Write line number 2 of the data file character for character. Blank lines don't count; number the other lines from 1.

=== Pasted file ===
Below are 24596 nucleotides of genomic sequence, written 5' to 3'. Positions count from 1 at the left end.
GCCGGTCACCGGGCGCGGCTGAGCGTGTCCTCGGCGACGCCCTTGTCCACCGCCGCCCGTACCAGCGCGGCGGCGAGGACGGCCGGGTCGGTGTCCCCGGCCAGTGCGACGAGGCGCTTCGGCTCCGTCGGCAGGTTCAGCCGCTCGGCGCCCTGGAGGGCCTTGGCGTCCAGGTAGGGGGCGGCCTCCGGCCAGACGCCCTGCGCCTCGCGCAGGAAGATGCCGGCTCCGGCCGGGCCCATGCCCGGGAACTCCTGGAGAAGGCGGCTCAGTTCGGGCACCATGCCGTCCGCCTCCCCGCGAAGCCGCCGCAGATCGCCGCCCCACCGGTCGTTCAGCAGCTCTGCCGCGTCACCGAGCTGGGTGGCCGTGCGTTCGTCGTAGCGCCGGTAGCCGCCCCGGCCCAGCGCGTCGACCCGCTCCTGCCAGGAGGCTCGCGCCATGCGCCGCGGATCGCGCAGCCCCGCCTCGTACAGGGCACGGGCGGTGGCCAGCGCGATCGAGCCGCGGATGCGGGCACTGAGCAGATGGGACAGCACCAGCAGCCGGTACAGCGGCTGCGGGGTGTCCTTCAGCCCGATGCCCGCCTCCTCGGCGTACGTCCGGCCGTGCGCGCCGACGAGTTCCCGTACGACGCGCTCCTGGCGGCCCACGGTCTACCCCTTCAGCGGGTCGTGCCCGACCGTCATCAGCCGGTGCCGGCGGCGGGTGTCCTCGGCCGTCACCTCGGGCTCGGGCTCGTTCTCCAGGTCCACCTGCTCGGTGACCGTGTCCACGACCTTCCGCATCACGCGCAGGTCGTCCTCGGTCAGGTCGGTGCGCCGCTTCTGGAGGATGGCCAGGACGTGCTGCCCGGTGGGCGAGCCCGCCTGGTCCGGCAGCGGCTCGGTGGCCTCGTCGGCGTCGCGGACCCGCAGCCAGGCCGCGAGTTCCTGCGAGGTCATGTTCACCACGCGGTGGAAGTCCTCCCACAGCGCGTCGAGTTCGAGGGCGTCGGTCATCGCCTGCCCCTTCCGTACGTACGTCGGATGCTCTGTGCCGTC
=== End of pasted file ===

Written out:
GCCGGTCACCGGGCGCGGCTGAGCGTGTCCTCGGCGACGCCCTTGTCCACCGCCGCCCGTACCAGCGCGGCGGCGAGGACGGCCGGGTCGGTGTCCCCGGCCAGTGCGACGAGGCGCTTCGGCTCCGTCGGCAGGTTCAGCCGCTCGGCGCCCTGGAGGGCCTTGGCGTCCAGGTAGGGGGCGGCCTCCGGCCAGACGCCCTGCGCCTCGCGCAGGAAGATGCCGGCTCCGGCCGGGCCCATGCCCGGGAACTCCTGGAGAAGGCGGCTCAGTTCGGGCACCATGCCGTCCGCCTCCCCGCGAAGCCGCCGCAGATCGCCGCCCCACCGGTCGTTCAGCAGCTCTGCCGCGTCACCGAGCTGGGTGGCCGTGCGTTCGTCGTAGCGCCGGTAGCCGCCCCGGCCCAGCGCGTCGACCCGCTCCTGCCAGGAGGCTCGCGCCATGCGCCGCGGATCGCGCAGCCCCGCCTCGTACAGGGCACGGGCGGTGGCCAGCGCGATCGAGCCGCGGATGCGGGCACTGAGCAGATGGGACAGCACCAGCAGCCGGTACAGCGGCTGCGGGGTGTCCTTCAGCCCGATGCCCGCCTCCTCGGCGTACGTCCGGCCGTGCGCGCCGACGAGTTCCCGTACGACGCGCTCCTGGCGGCCCACGGTCTACCCCTTCAGCGGGTCGTGCCCGACCGTCATCAGCCGGTGCCGGCGGCGGGTGTCCTCGGCCGTCACCTCGGGCTCGGGCTCGTTCTCCAGGTCCACCTGCTCGGTGACCGTGTCCACGACCTTCCGCATCACGCGCAGGTCGTCCTCGGTCAGGTCGGTGCGCCGCTTCTGGAGGATGGCCAGGACGTGCTGCCCGGTGGGCGAGCCCGCCTGGTCCGGCAGCGGCTCGGTGGCCTCGTCGGCGTCGCGGACCCGCAGCCAGGCCGCGAGTTCCTGCGAGGTCATGTTCACCACGCGGTGGAAGTCCTCCCACAGCGCGTCGAGTTCGAGGGCGTCGGTCATCGCCTGCCCCTTCCGTACGTACGTCGGATGCTCTGTGCCGTC